Want to reduce the power in an amp with four output tubes? Here’s how to do it right.
Hi Amp Man,
I’ve heard of people pulling one of the two output tubes to reduce the power in a dual-power tube amp. Does this affect the amp’s reliability? Also, if the technique is okay, can you use it on quad output amps like a Fender Twin? And which tubes would you pull? Thanks!
It seems there’s no shortage of players who want to drop the output power of their amplifier. Some may want to drive their amp’s output stage hard to achieve output-tube distortion, while others may simply find their amp has too much power to even use as a clean platform. Sometimes an amp just sounds better, even when playing it clean, if the output tubes are working a bit harder. This will cause the current flow to increase past the idle current, especially in standard-biased class A/B amps. In my opinion, this makes for a better sounding output tube. Whatever your reason, there is a right way and a wrong way to remove output tubes.
But first, in a standard amplifier with only two output tubes, it’s never okay to remove one output tube. While this would certainly reduce the output power of the amp, two things will happen: It will unbalance the primary side load the tubes place on the transformer, and it will leave one side of the primary completely unloaded. The latter could create excessively high voltage in the winding, and thus cause arcing and transformer damage. Bottom line: Do not remove one output tube in a two-output tube amp. There may be exceptions, such as a single-ended output amp with multiple output tubes in parallel, but I’m sure these are few and far between.
Now, in an amp with four output tubes it is possible to remove two of them, but you need to know which two to remove. Typically amps with a quartet of output tubes have what’s known as a push-pull output stage. (This also applies to amps with dual output tubes.) This basically means that each half of the output stage amplifies one half of the audio signal.
If two of the output tubes are removed from the same side of the output stage, half of the signal will not be amplified and the sound will be extremely distorted. This will also cause the same issues as removing one tube in a dual-tube amp, so let’s make sure the correct output tubes are removed!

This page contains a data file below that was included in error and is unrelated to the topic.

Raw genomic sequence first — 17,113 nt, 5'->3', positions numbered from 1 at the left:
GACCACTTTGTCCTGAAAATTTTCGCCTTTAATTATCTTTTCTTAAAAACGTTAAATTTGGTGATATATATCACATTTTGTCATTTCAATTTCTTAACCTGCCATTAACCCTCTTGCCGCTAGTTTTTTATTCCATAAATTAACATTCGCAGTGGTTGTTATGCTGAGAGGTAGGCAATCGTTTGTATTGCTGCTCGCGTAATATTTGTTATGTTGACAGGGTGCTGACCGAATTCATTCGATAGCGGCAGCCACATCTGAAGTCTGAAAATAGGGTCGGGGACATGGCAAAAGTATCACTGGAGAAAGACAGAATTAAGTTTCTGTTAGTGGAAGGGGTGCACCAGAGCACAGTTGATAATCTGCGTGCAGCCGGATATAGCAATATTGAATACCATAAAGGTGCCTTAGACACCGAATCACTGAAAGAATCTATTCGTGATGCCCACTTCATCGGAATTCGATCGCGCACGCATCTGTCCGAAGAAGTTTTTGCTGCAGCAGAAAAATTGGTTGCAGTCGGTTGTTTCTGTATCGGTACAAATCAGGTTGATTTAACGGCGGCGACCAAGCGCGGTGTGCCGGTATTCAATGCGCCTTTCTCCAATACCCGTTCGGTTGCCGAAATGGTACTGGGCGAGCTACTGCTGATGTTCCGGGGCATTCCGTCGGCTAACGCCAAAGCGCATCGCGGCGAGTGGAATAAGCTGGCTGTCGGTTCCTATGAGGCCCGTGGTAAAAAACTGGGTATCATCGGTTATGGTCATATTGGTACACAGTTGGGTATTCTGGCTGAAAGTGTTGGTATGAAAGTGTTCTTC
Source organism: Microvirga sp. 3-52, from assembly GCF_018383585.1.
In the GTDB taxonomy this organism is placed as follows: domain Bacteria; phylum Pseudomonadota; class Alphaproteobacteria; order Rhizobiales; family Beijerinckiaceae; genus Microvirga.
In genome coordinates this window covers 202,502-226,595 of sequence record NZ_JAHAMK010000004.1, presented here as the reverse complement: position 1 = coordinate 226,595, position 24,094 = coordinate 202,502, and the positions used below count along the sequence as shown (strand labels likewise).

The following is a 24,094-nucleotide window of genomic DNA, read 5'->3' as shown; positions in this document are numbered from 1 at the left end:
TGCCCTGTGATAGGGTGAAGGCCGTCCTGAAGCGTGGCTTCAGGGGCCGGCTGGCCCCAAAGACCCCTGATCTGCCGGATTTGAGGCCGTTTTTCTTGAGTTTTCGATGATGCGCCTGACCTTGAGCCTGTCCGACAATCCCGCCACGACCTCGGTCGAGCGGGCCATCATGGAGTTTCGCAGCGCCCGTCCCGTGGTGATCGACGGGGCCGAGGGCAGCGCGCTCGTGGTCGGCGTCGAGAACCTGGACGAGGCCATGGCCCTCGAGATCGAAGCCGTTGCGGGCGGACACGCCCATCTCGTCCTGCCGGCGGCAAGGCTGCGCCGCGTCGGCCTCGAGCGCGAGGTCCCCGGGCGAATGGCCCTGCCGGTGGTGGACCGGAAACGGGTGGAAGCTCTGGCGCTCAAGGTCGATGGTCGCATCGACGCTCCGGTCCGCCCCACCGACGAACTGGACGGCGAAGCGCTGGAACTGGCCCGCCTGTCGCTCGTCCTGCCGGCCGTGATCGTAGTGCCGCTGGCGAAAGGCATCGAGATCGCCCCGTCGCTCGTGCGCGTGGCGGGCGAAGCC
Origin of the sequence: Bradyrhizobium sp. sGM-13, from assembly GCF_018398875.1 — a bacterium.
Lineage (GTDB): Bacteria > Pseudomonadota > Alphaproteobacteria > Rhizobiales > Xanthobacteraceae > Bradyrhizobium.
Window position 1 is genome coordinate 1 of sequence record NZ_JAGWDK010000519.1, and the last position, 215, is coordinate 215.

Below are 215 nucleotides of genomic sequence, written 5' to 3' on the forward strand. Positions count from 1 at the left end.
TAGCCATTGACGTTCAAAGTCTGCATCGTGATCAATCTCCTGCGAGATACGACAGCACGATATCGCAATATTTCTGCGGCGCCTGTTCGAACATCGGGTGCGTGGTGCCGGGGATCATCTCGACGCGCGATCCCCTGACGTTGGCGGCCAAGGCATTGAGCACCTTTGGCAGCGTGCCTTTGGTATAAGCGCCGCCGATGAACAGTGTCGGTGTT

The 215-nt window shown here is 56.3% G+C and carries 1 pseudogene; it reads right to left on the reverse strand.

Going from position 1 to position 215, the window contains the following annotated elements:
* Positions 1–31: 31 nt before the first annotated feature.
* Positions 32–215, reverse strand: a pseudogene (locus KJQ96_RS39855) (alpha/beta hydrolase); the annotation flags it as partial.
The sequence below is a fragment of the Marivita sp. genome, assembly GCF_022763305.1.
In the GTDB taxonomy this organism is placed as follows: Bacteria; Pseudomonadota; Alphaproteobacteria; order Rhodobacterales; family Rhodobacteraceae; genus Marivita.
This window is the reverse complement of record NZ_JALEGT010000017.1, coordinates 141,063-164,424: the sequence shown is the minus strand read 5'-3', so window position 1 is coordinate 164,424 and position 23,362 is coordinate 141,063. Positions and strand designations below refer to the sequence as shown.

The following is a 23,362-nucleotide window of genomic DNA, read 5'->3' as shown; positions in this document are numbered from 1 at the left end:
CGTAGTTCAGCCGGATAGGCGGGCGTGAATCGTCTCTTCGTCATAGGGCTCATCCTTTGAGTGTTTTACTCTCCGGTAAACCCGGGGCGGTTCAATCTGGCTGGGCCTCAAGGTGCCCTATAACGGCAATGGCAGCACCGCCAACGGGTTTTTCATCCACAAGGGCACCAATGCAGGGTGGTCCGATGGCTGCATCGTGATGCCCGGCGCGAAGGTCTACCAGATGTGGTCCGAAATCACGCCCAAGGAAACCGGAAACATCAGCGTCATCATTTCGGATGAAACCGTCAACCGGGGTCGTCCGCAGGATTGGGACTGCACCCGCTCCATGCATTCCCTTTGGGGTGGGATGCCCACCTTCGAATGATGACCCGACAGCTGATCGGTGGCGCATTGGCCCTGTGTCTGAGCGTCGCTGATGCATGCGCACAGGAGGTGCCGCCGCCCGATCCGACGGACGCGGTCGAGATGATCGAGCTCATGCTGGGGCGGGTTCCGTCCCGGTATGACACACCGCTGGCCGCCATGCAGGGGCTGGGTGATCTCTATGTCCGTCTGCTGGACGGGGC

You have a few options: remove the two outside tubes (Photo 1), remove the two inside tubes (Photo 2), remove the first and third (Photo 3), or remove the second and fourth (Photo 4). I prefer any of the last three methods, because each provides a bit more cooling area between the tubes.
After removing the two output tubes, there’s another step that is theoretically necessary, and you should take it if possible. This is to change the output impedance selection to reduce the speaker load by half. For example, if you are running your amp into a 16 ? load, reduce the impedance selector to 8 ?. For an 8 ? load, reduce the impedance selector to 4 ?.
This is more important in Marshall-style amps, as their output transformer design seems to be, or at least is perceived to be, a bit more finicky and vulnerable. Impedance reduction is not an option in amps without impedance selectors, such as early Fender amps, but they seem to be pretty stable and not significantly impacted by this mismatch. In fact, certain amps—such as the Mesa/Boogie Mark Series—feature a “half power” switch that electrically disconnects two output tubes from the output stage with no impedance adjustment and no ill effects.
This tube-removal technique works best in amps that are fixed biased, as opposed to cathode biased. Also, some amps have their output tubes physically arranged in asymmetrical patterns, so consult with the amp manufacturer if possible before removing any tubes. As far as the amp’s reliability, other than the aspects we already addressed, if you occasionally use the amp with all tubes and occasionally with two, consider alternating the tubes you pull so they all wear evenly.
One more point: There are other ways to reduce the volume level of an amp. One is by simply inserting an attenuation device between the amplifier and speaker. THD, Weber, Soldano, Tube Amp Doctor, and other companies make such devices and they function quite well. Another option is to have your tech install a “pentode/triode” switch. This changes the wiring of the output tubes, converting them to a “faux” triode operation. This reduces the amp’s output by approximately 40 percent, which is on par with removing two output tubes.
WARNING: All tube amplifiers contain lethal voltages. The most dangerous voltages are stored in electrolytic capacitors, even after the amp has been unplugged from the wall. Before you touch anything inside the amp chassis, it’s imperative that these capacitors are discharged. If you are unsure of this procedure, consult your local amp tech.